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For Rent

Members of High Rise Society are ever resourceful.  No matter what their political persuasion on the outside, on the inside they are liberal to a fault when it comes to believing in the power of government at home to order the behavior of their neighbors, but libertarians who want to keep government at a distance when it comes to them. 

This is especially true when it comes to renting out their apartments.  They figure having paid all that money to buy, they’re entitled to rent to whoever they want whenever they want, no matter that they swore on the Holy Bible to abide by the compact that governs their co-op as a condition of admission. (In most condos owners can rent out without restriction.) So they take things into their own hands rationalizing that it wasn’t meant to apply to them. They have come up with myriad ways to break the law, which can work – or not.

2802624674_ee32b85f4aSay you decide to make a sudden getaway at 3 A.M. from your apartment because the Feds are on your tail, or you just have an urgent desire to vacation in some warm South American Republic, and you haven’t had the time (or inclination) to get approval to sublease your place.  What do you do? You get a friendly board member to say it’s a “Guest.”  This is generally a stopgap measure because most buildings only allow a guest to stay for thirty days.  But it buys enough time to turn your guest into a legal tenant without losing a single month’s rent, and odds are if the accommodating board member played along with the initial ruse, he’ll look the other way if you need a little more time to get an application approved.

tree_bedAnother way is to say your brother is moving in with you, which is okay because the law allows you to have a roommate.  Only then the brother’s girlfriend moves in too, which is not okay because you can only have a finite number of roommates. Then you move out, turning the apartment into an illegal love nest because even your brother, the once legal roommate, becomes illegal when he’s no longer a roommate but now an unauthorized guest. Still they’re already in residence, which gives them – and you — a significant leg up in circumventing the sublet rules.  Possession really is nine-tenths of the law, maybe even more in High Rise Society. It worked for Mr. X for a few months till someone snitched and they were all found out, and the board sicced the lawyers on them, making them depart in haste.

 An even better ploy is to have your would-be tenant move into your apartment without moving out your furniture, or bringing any eye-catching baggage.  Then you slip out quietly, chatting up the doorman as you go, never to return – or at least not for while. The more people living in the building, the less anyone knows anyone else, and the greater the chances that the human switch will go unnoticed.  It took more than a year for us to figure it out, and by that time the owner was ready to move back in.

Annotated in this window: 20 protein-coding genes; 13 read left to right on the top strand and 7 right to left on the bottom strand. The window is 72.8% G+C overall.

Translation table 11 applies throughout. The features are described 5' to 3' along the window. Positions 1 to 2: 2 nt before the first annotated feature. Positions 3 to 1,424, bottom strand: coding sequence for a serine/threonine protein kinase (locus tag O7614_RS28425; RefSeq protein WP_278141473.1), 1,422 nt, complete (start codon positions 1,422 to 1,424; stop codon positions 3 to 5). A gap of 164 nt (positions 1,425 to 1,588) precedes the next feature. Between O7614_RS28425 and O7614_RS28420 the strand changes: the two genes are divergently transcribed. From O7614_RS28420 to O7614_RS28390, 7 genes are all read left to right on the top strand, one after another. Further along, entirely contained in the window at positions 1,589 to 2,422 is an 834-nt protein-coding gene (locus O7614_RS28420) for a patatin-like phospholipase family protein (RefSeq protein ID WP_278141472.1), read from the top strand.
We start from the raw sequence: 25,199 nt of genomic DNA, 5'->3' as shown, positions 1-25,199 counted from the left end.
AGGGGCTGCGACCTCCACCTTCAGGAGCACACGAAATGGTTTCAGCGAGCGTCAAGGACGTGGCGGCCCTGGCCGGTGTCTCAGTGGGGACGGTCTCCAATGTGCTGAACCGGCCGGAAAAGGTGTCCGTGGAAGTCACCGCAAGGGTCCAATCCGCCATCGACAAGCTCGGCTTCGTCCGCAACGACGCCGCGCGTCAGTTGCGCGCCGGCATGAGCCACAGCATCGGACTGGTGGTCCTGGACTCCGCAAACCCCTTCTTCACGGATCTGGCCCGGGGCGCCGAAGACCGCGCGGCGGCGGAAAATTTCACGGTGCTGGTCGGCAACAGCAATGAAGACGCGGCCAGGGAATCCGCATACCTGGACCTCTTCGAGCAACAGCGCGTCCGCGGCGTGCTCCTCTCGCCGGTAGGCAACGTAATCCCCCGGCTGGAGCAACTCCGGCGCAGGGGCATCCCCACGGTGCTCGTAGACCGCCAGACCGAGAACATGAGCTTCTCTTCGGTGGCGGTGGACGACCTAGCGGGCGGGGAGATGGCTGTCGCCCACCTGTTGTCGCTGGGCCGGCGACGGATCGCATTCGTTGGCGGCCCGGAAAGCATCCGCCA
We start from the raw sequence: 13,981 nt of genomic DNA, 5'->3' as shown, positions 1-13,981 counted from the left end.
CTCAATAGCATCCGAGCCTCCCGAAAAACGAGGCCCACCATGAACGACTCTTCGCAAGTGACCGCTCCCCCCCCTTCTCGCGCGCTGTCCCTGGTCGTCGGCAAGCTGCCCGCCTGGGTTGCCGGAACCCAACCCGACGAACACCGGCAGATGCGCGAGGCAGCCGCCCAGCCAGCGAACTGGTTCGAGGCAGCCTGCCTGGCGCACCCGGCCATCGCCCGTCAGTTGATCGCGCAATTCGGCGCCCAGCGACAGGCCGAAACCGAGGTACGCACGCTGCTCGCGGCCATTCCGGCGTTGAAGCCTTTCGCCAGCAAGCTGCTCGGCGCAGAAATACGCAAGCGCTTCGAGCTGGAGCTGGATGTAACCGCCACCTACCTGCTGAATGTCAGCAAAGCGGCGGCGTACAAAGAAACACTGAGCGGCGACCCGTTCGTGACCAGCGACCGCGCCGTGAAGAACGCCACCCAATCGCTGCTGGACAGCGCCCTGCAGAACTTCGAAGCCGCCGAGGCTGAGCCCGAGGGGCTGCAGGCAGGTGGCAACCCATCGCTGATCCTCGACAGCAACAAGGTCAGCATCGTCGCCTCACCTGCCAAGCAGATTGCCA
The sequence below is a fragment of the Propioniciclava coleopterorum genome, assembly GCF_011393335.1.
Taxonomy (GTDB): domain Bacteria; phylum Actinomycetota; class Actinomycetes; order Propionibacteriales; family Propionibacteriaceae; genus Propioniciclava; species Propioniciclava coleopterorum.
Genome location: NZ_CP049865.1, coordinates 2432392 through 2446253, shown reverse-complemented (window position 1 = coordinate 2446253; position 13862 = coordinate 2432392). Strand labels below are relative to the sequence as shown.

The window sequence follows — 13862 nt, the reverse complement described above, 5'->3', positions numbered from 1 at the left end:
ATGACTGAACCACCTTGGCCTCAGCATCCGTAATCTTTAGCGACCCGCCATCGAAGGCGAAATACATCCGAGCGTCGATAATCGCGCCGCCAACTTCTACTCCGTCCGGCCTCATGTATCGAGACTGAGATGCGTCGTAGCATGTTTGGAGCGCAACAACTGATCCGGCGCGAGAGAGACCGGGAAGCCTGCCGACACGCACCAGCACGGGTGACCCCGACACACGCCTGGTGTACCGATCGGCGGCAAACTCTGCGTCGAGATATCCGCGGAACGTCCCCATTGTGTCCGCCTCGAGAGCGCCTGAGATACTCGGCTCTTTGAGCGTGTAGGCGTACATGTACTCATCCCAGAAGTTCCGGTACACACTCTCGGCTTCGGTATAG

You might even consider getting the law to help you circumvent the law. Lawyers do it all the time.  Say you’re a holder of unsold shares exempt from any subletting rules.  The problem is you really have to be who you say you are, which isn’t easy to fake (see So You Wanna Be A Super Jefe), but if you are (or do) you and your tenant are home free.

Finally there are extreme measures. Two guys living together in my building transferred ownership of their apartment from one to the other, thereby legally circumventing the time limit on subleasing and starting the clock running anew. It’s not for everyone, but it worked for them.

 Remember, in High Rise Society, where there’s a will, there’s way – legal or not.  All you have to do is find it or invent it.

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One Response to “For Rent”

  1. Diane says:

    I got a call about one of the units I own that was for rent, and the man said, “I want to be honest with you. There are three of us guys, and we are all level 3 sex offenders who have served our time. Will you rent to us?” I had to ask them if I could call back, mostly because I was so surprised and needed a second to think about the legal ramifications of shouting “no!” I called back and said that according to the governing documents, I could not rent to anyone with a record. Phew. You never know, though, if someone is calling about the rental hoping to claim discrimination or whatever.

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